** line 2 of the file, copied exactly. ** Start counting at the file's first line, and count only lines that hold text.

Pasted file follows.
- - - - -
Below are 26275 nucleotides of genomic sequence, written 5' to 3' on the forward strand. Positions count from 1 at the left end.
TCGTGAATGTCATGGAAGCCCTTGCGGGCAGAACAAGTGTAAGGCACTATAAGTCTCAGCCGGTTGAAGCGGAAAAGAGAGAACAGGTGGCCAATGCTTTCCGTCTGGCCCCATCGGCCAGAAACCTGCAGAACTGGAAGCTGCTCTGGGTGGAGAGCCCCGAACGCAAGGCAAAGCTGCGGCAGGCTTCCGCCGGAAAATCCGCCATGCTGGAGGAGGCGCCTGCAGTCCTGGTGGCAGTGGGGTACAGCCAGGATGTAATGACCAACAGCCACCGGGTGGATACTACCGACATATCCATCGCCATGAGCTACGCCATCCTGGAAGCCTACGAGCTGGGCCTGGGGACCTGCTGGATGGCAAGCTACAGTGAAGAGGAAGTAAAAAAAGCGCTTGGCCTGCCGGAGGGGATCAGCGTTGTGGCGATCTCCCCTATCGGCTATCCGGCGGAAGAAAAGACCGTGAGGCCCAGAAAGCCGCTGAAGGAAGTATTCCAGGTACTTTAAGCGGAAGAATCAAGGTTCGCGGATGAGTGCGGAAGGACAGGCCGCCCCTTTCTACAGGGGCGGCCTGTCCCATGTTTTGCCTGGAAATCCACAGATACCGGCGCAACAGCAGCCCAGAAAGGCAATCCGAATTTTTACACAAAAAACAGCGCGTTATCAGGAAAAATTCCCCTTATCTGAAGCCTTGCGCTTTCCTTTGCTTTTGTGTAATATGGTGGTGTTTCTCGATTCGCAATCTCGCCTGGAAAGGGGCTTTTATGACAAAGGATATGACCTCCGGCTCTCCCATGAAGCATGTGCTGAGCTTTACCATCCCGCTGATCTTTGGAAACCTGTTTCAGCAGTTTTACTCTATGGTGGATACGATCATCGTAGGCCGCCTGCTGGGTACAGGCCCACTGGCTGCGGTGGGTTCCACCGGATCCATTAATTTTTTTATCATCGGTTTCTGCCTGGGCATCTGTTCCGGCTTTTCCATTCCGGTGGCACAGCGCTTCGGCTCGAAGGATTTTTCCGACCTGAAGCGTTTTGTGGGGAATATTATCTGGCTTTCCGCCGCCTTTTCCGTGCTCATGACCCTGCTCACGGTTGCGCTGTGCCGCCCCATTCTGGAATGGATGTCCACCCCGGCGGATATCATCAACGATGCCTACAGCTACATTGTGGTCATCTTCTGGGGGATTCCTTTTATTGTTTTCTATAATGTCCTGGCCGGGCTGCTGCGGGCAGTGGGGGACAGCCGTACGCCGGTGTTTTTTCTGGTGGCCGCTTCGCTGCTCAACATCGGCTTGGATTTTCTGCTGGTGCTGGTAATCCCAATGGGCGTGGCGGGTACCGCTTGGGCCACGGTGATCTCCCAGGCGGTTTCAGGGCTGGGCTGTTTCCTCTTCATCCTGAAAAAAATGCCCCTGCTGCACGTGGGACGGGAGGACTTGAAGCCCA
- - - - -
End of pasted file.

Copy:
TCGTGAATGTCATGGAAGCCCTTGCGGGCAGAACAAGTGTAAGGCACTATAAGTCTCAGCCGGTTGAAGCGGAAAAGAGAGAACAGGTGGCCAATGCTTTCCGTCTGGCCCCATCGGCCAGAAACCTGCAGAACTGGAAGCTGCTCTGGGTGGAGAGCCCCGAACGCAAGGCAAAGCTGCGGCAGGCTTCCGCCGGAAAATCCGCCATGCTGGAGGAGGCGCCTGCAGTCCTGGTGGCAGTGGGGTACAGCCAGGATGTAATGACCAACAGCCACCGGGTGGATACTACCGACATATCCATCGCCATGAGCTACGCCATCCTGGAAGCCTACGAGCTGGGCCTGGGGACCTGCTGGATGGCAAGCTACAGTGAAGAGGAAGTAAAAAAAGCGCTTGGCCTGCCGGAGGGGATCAGCGTTGTGGCGATCTCCCCTATCGGCTATCCGGCGGAAGAAAAGACCGTGAGGCCCAGAAAGCCGCTGAAGGAAGTATTCCAGGTACTTTAAGCGGAAGAATCAAGGTTCGCGGATGAGTGCGGAAGGACAGGCCGCCCCTTTCTACAGGGGCGGCCTGTCCCATGTTTTGCCTGGAAATCCACAGATACCGGCGCAACAGCAGCCCAGAAAGGCAATCCGAATTTTTACACAAAAAACAGCGCGTTATCAGGAAAAATTCCCCTTATCTGAAGCCTTGCGCTTTCCTTTGCTTTTGTGTAATATGGTGGTGTTTCTCGATTCGCAATCTCGCCTGGAAAGGGGCTTTTATGACAAAGGATATGACCTCCGGCTCTCCCATGAAGCATGTGCTGAGCTTTACCATCCCGCTGATCTTTGGAAACCTGTTTCAGCAGTTTTACTCTATGGTGGATACGATCATCGTAGGCCGCCTGCTGGGTACAGGCCCACTGGCTGCGGTGGGTTCCACCGGATCCATTAATTTTTTTATCATCGGTTTCTGCCTGGGCATCTGTTCCGGCTTTTCCATTCCGGTGGCACAGCGCTTCGGCTCGAAGGATTTTTCCGACCTGAAGCGTTTTGTGGGGAATATTATCTGGCTTTCCGCCGCCTTTTCCGTGCTCATGACCCTGCTCACGGTTGCGCTGTGCCGCCCCATTCTGGAATGGATGTCCACCCCGGCGGATATCATCAACGATGCCTACAGCTACATTGTGGTCATCTTCTGGGGGATTCCTTTTATTGTTTTCTATAATGTCCTGGCCGGGCTGCTGCGGGCAGTGGGGGACAGCCGTACGCCGGTGTTTTTTCTGGTGGCCGCTTCGCTGCTCAACATCGGCTTGGATTTTCTGCTGGTGCTGGTAATCCCAATGGGCGTGGCGGGTACCGCTTGGGCCACGGTGATCTCCCAGGCGGTTTCAGGGCTGGGCTGTTTCCTCTTCATCCTGAAAAAAATGCCCCTGCTGCACGTGGGACGGGAGGACTTGAAGCCCA